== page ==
This begins to explain why my new high-def TV leaves me feeling apprehensive. True, I am certainly not the only American to join the cocooning movement, whereby we watch our movies at home and thus avoid the cinemas' overpriced food and talkative audiences.

But when I watch television at home, I disconnect myself from my community in all its chatty messiness. Hundreds of cable channels give me the illusion of a frontier, of a vast space to be explored. But ultimately I am not going anywhere. I am on the couch with the remote control.

For all that I loathe talkative movie audiences, a movie-going experience I recall fondly is a July 4, 2005 matinee I attended of Steven Spielberg's alarming War of the Worlds. The auditorium at Eastgate Cinemas was packed, and the audience members around me were not merely talking - they were screaming, and so was I.

Had I watched the film at home, I might have repeatedly paused it, taken several phone calls, stopped watching altogether. Instead I watched it as a member of a community, and I had an experience that left me feeling drained, frightened - and, yes, happy.

I watch too much television. I doubt I am alone among my fellow Americans, and this points to one of the traps of the pursuit of happiness. If a small amount of something makes us happy, we reason, then surely a really big dollop will make us even happier.

Our impulse is to consume more and more - whether it's television, McMansions or fries. Supersize me, please.

"It can be running, golf, computer games, work," adds Unson. "If you spend too much time doing only one thing, your life goes out of balance."

Our error, perhaps, is that too often we confuse the pursuit of happiness with the pursuit of pleasure. Of course, pleasure can be a component of happiness, but pleasure pursued exclusively for itself can become horribly unfulfilling.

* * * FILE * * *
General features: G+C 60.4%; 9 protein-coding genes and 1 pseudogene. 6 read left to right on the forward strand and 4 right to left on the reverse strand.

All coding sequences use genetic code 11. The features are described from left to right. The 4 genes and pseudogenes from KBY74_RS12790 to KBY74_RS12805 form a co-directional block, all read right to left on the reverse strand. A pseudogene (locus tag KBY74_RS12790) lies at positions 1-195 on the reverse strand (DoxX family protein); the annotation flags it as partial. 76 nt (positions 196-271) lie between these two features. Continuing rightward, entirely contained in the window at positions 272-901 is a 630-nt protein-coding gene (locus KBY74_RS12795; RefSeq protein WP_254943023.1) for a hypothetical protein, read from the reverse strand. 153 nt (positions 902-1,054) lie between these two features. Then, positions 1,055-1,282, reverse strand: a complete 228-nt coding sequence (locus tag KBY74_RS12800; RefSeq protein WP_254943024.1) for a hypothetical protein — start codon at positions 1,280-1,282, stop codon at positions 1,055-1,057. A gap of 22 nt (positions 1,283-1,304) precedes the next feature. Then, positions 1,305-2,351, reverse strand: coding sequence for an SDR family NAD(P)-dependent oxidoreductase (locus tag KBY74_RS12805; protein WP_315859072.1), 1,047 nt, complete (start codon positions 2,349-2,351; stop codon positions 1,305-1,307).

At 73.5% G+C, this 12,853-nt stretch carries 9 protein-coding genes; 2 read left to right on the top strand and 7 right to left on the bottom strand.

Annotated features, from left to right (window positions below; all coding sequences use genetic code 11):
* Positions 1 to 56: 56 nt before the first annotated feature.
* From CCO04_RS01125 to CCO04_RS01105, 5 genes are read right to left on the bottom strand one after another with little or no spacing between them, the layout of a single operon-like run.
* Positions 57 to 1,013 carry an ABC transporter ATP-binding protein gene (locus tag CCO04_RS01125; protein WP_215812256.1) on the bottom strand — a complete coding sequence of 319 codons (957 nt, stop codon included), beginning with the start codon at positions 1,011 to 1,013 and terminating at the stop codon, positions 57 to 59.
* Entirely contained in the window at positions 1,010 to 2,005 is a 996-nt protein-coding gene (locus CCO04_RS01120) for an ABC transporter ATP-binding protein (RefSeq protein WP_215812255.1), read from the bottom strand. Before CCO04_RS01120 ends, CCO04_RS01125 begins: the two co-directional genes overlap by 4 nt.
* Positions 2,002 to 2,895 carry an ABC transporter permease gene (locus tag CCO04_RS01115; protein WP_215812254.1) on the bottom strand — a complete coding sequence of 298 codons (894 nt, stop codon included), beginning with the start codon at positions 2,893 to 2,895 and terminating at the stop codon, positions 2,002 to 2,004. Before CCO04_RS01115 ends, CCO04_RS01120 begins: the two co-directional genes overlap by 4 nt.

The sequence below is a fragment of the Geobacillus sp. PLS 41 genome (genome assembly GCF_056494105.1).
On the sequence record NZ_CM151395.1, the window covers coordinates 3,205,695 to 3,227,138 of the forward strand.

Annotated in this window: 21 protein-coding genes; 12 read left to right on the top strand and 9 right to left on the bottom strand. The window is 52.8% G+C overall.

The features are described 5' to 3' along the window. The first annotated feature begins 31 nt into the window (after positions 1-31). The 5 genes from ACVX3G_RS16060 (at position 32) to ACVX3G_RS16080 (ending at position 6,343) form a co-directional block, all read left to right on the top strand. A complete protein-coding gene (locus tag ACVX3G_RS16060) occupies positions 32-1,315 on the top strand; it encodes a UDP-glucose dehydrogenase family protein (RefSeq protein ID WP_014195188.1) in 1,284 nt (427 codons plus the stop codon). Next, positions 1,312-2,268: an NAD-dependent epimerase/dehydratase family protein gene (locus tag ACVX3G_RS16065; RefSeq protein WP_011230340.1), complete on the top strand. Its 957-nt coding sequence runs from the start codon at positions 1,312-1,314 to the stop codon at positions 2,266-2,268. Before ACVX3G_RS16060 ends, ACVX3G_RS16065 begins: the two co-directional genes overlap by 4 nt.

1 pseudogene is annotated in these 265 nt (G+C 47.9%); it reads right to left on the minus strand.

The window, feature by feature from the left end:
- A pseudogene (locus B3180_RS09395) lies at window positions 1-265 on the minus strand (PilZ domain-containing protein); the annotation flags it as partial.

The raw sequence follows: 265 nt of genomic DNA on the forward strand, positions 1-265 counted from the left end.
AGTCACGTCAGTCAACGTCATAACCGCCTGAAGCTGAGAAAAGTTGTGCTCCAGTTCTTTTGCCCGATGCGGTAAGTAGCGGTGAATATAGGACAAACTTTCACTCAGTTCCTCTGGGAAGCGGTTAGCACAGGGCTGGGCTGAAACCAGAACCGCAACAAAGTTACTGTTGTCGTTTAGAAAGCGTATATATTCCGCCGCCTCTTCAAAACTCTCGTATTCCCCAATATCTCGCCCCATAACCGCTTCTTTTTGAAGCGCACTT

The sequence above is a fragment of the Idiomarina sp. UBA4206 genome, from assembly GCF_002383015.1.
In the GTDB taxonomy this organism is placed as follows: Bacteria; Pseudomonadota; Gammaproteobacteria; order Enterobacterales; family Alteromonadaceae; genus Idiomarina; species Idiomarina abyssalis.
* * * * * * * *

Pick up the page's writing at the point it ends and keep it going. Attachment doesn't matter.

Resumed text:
As with sex. Sex brings happiness, surely, but also confusion. It leaves many people feeling unsatisfied, and still we can't get enough.

"Compulsively using anything can make you unhappy," says Ellen Barnard, co-owner of the sex-positive emporium A Woman's Touch. "Whether it's Internet porn or seeking more and more partners."

Barnard promotes a healthy approach to sex that, she says, helps people live better lives. "What you get from really good sex," she says, "from being wide-open and trusting, from working really hard, is that you lose yourself to that intimate moment, and I think that contributes profoundly to happiness."

That said, she notes that sex does not automatically lead to satisfaction. "Having bad sex with partners you don't like, or when you're not present in your body, is absolutely not the road to happiness."

And it works both ways: "If you're somebody who can laugh and play, you're going to be seen as more happy, and you're going to feel more happy and have better sex."

On the afternoon of May 4, a crowd of 12,000 assembled at the Kohl Center to hear his holiness the Dalai Lama. Many showed up simply to lay eyes on him, or to bask in his rightly famous good vibes. But surely most also were interested in the topic of his speech: "Compassion: The Source of Happiness."

This gathering, too, seemed peculiarly American. It seemed typical of how we seek happiness from gurus, whether avuncular daytime television personalities or holy men like the Dalai Lama.